Day 45 : La Fortuna to San Jose

Today was both white water rafting and journeying to San Jose. Cecylia, Aaron, Keryn and I were being picked up at 8:30am for the drive to Rio Toro and the rest of the group headed off to the bus station at 7:45am. The Desafio van would also be taking us on to San Jose after the rafting so we were getting an excellent service. We got breakfast from a bakery around the corner from the hotel. On the walk down the road I noticed that the volcano was clear of clouds and the morning light was on its flanks, probably as clear a view as we’d ever get, so I got the camera when back at the hotel and walked to the Parque Central to get some postcard perfect photos.

A sunny morning in La Fortuna.
A sunny morning in La Fortuna

The van arrived to pick us up and we were introduced to Carlos who would be our river guide. I have forgotten our drivers name (I must start writing these things down closer to the time) and we also had a third Desafio staff member, Kimberley, along as pseudo-guide and translator for the journey to San Jose after the rafting was complete. Kimberley seemed to think we were crazy to go rafting after a night and day of heavy rain.

We drove out towards Rio Toro and had one stop a few minutes from the river to get changed, go to the toilet and fret over our decision to go rafting. None of us had been white water rafting before and this was a grade III and IV river (grade VI is the highest and implies almost waterfall conditions, V being pretty extreme). There was to be another boat on the river as well, four more tourists and another river guide.

Arriving at the river there was a conference of staff on the overlooking bridge to decide if the river was safe for rafting. Carlos had earlier told us that the river is dam controlled and each day a certain amount of water is released into the river. Desafio ring to find out the daily level of water, the maximum is 66 kilowatts (I think that was the measure Carlos used, I could be wrong). Today, with the previous rain, the maximum flow was on the river, all 66 kilowatts. It took a few minutes but eventually we got the go ahead, we would be rafting Rio Toro.

Kit was handed out, helmets, life jackets and oars. We walked down a trail closer to the river and were given a safety talk going over things like the instructions Carlos would be giving and what to do in case we were dumped into the river. It was a comprehensive induction but did seem like quite a lot to take in, thankfully we had ten minutes of practicing on the river before we tackled the first rapid.

Aaron and I were at the front with Keryn and Cece in the middle and Carlos steering and belaying instructions from the rear. Most of the time we were either paddling or not, occasionally the left would paddle forward and the right reverse, sometimes we had to duck into the boat to avoid a collision and sometimes we had to all pile on to one side of the raft to prevent a flip. Turns out we weren’t so good at the last instruction.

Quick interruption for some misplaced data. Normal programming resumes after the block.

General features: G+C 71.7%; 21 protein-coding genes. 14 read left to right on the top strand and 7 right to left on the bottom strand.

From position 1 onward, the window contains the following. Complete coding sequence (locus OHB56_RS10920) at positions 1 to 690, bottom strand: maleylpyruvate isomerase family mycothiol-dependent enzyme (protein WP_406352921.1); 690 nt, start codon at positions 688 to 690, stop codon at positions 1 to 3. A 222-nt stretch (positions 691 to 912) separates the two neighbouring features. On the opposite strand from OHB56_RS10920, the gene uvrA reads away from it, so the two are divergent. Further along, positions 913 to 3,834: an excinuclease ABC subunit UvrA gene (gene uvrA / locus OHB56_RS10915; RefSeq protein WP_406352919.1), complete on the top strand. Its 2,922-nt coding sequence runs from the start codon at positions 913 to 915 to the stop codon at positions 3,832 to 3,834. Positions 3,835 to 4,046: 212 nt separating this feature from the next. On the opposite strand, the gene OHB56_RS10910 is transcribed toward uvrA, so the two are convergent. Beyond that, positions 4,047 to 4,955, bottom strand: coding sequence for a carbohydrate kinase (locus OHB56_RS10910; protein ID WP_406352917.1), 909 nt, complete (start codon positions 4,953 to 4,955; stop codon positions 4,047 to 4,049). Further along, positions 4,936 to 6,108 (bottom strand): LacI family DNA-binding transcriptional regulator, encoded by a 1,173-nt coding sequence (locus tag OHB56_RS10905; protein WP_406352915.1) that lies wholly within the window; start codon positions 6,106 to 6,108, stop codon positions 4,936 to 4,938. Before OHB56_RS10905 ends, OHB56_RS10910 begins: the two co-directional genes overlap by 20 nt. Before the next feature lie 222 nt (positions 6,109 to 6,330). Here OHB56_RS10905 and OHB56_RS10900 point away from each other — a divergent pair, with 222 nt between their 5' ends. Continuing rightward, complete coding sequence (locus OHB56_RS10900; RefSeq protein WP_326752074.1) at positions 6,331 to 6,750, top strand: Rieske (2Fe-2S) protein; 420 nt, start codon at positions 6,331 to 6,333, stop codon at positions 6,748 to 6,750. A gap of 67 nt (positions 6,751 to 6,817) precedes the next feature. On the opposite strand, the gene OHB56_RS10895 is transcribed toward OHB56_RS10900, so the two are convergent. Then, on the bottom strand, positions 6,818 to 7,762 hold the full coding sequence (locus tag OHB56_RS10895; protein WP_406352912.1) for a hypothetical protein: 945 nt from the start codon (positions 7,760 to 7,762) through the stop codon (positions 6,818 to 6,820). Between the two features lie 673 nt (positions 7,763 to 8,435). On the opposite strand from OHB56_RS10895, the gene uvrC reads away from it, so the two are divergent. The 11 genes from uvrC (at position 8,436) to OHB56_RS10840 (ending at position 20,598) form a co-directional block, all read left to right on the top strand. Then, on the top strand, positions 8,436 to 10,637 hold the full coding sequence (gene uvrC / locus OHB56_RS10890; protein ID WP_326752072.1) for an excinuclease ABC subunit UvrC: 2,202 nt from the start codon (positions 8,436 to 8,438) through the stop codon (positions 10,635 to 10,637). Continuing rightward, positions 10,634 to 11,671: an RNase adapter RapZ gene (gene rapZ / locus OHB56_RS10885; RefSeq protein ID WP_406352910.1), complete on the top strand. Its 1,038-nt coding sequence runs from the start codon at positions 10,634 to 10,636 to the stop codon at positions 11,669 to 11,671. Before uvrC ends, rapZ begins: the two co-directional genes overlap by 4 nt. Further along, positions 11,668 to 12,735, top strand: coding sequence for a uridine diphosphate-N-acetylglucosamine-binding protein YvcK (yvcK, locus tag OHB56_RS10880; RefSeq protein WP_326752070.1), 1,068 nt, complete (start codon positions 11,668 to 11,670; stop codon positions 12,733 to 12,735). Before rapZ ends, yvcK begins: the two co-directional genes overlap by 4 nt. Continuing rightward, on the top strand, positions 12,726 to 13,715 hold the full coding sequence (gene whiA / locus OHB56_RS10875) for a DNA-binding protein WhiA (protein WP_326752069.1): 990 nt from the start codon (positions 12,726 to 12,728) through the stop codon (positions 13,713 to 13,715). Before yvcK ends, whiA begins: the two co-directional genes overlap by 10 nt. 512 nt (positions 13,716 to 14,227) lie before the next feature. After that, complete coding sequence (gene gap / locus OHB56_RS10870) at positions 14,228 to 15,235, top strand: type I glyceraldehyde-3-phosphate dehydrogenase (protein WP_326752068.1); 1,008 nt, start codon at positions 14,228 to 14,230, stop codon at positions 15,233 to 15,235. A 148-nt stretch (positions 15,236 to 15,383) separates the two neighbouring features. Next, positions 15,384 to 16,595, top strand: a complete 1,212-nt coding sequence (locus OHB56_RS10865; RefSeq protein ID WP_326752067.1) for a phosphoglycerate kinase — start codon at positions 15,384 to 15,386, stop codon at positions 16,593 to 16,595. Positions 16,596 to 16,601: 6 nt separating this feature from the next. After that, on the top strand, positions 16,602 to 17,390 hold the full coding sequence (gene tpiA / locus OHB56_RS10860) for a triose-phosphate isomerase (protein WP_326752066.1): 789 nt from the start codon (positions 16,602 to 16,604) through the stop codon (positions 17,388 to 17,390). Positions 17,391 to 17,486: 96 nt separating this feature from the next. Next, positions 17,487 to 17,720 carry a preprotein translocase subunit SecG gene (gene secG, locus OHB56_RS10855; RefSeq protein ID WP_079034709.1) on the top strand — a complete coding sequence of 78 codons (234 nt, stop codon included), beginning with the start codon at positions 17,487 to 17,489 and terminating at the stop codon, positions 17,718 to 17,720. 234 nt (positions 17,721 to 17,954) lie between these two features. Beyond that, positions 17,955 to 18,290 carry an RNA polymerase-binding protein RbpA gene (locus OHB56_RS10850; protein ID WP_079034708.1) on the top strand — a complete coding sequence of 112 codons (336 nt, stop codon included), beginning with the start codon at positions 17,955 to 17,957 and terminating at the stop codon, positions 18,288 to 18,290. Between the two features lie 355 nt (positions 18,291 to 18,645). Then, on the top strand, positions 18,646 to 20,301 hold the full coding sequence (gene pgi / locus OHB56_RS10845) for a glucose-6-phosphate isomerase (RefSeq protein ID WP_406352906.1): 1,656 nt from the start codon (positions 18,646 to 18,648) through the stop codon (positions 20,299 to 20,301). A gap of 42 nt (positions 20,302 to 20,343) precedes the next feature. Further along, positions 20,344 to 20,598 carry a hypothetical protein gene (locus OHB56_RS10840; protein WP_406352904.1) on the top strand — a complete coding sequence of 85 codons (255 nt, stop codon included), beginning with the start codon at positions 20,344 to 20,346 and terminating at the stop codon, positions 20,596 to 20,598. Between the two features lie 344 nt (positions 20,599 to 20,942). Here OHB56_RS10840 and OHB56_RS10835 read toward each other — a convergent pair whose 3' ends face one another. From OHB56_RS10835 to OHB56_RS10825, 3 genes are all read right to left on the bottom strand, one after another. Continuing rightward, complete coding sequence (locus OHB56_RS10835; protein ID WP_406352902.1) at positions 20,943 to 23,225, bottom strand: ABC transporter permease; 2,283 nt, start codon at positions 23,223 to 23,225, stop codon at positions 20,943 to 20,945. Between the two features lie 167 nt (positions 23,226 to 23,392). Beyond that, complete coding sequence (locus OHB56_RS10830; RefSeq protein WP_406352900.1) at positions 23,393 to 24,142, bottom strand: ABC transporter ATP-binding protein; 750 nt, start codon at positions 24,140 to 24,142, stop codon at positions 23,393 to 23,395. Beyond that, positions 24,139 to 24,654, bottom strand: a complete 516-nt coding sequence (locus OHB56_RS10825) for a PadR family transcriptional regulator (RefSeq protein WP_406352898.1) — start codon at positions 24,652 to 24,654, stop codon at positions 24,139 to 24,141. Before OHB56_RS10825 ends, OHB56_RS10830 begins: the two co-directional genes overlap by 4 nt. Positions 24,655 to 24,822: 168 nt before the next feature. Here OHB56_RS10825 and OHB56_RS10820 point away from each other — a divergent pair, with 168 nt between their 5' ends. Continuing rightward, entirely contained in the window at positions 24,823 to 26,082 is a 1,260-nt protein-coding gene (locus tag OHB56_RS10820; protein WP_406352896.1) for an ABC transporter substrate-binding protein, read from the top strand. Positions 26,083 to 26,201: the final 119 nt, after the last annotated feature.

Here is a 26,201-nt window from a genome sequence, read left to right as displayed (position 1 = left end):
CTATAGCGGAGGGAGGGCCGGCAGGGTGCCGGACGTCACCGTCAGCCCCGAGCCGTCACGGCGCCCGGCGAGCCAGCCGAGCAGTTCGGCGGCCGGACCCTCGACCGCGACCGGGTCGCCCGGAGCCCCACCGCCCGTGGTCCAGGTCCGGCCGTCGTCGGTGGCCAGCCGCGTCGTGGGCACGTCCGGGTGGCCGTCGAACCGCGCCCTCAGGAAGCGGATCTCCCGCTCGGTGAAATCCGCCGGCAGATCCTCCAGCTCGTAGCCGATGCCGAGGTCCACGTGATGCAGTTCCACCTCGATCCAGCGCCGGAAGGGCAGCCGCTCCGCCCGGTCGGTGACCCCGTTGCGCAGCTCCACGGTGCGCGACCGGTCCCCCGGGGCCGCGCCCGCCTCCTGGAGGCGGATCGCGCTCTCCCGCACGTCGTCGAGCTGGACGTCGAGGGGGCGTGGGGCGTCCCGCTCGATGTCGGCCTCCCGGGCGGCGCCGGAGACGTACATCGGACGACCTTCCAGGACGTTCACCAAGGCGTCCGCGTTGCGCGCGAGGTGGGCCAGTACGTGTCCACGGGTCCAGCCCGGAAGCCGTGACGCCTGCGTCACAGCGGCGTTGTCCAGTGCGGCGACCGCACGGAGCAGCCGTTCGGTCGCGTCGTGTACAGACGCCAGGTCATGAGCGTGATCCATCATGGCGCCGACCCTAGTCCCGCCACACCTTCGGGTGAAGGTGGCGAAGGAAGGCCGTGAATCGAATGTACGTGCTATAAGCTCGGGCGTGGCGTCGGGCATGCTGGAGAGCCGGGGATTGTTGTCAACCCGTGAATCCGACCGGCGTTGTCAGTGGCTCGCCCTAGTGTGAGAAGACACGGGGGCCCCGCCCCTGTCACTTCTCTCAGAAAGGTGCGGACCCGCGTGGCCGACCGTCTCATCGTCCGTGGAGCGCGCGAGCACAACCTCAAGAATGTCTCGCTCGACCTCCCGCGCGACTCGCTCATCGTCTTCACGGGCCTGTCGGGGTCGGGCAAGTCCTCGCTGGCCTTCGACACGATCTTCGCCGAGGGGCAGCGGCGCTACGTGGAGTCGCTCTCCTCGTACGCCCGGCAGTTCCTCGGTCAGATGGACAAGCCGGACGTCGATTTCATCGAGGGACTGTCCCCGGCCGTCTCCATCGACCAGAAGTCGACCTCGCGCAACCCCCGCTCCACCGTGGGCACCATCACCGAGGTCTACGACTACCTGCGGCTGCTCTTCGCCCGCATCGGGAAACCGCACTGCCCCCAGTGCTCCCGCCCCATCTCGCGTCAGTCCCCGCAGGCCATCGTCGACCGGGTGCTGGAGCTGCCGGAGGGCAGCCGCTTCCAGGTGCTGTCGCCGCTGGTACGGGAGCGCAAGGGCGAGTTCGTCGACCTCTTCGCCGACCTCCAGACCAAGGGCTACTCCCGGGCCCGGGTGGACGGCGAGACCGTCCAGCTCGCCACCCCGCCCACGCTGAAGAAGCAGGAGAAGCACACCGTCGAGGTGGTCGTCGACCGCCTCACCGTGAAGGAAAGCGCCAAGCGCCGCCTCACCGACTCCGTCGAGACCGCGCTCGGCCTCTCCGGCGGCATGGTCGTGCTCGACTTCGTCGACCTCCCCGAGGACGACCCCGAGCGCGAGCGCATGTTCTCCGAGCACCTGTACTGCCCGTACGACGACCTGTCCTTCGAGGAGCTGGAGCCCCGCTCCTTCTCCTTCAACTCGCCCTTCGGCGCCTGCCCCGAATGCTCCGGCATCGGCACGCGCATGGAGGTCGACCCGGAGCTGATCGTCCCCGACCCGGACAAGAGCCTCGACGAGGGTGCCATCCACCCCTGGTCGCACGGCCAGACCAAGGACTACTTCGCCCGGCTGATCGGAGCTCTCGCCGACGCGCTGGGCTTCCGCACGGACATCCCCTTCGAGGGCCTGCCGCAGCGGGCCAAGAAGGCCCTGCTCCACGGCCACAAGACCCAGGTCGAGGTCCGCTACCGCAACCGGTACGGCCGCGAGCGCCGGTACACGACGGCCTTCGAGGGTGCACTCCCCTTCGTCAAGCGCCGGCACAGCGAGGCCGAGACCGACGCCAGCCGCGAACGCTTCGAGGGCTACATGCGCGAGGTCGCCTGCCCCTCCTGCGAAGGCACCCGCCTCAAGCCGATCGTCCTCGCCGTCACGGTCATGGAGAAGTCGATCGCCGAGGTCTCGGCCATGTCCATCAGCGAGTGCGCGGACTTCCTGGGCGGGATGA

The first few rapids were fine and entertaining. The river was swollen and high on its banks meaning the water was flowing very fast. This also meant that most rocks were less of an issue than when the river was lower, we just floated or bumped over each one. Hitting the static swells created by submerged rocks left us all saturated within minutes, occasionally we would all be submerged in the spray as the raft went briefly underwater. It was very cold at first but we warmed up with the paddling effort and the adrenaline raced around our bodies. Ahead of us was one of two canoeists and he would negotiate the rapid ahead and signal the presence of rocks and changes in the flow of the river. He was also there to help if needed. One final task was that of photographer, one of the canoeists would photograph us as we went through some of the rapids. We bought the CD at the end of the trip and you can see some of the photos here.

Hitting the swell.
A sunny morning in La Fortuna

Tourists in the brace position going underwater.
Tourists in the brace position going underwater

It was all going well and we were growing in confidence and also enjoying ourselves more and more. We came to one rapid that had a large bolder in the middle of the river and the flow steered us in its direction. We thought we’d be steered around the bolder but instead found ourselves pushed sideways into the rock surface. It took seconds; Carlos was yelling “High side left!” trying to get those on the right to move to the left to weight that side down and push us past the rock. Cece and I were on the left and reacted far too slowly, the raft pushing up the bolder and tipping the raft. Aaron saw what was happening and jumped rather than be dumped, the other three of us were tipped into the river. For a second or two I didn’t know up from down and then I popped to the surface. Another few seconds were required for me to realise I was facing upriver and that was why I was breathing water so I turned around. Ahead of me I could see Cece floating down the river and next thing I know I hear Carlos shouting “Grab the rope!” and a rope sails over my head and lands to mine and Cece’s right. We both took hold and assumed the appropriate position so Carlos could pull us in. Behind me was Keryn and Aaron was holding on to the safety rope on the rim of raft. Carlos pulled us all to the boat and once we all had hold of the rim rope then dragged us back on board one by one. We were all a little shaken, confidence knocked, but assumed our positions and we continued down the river.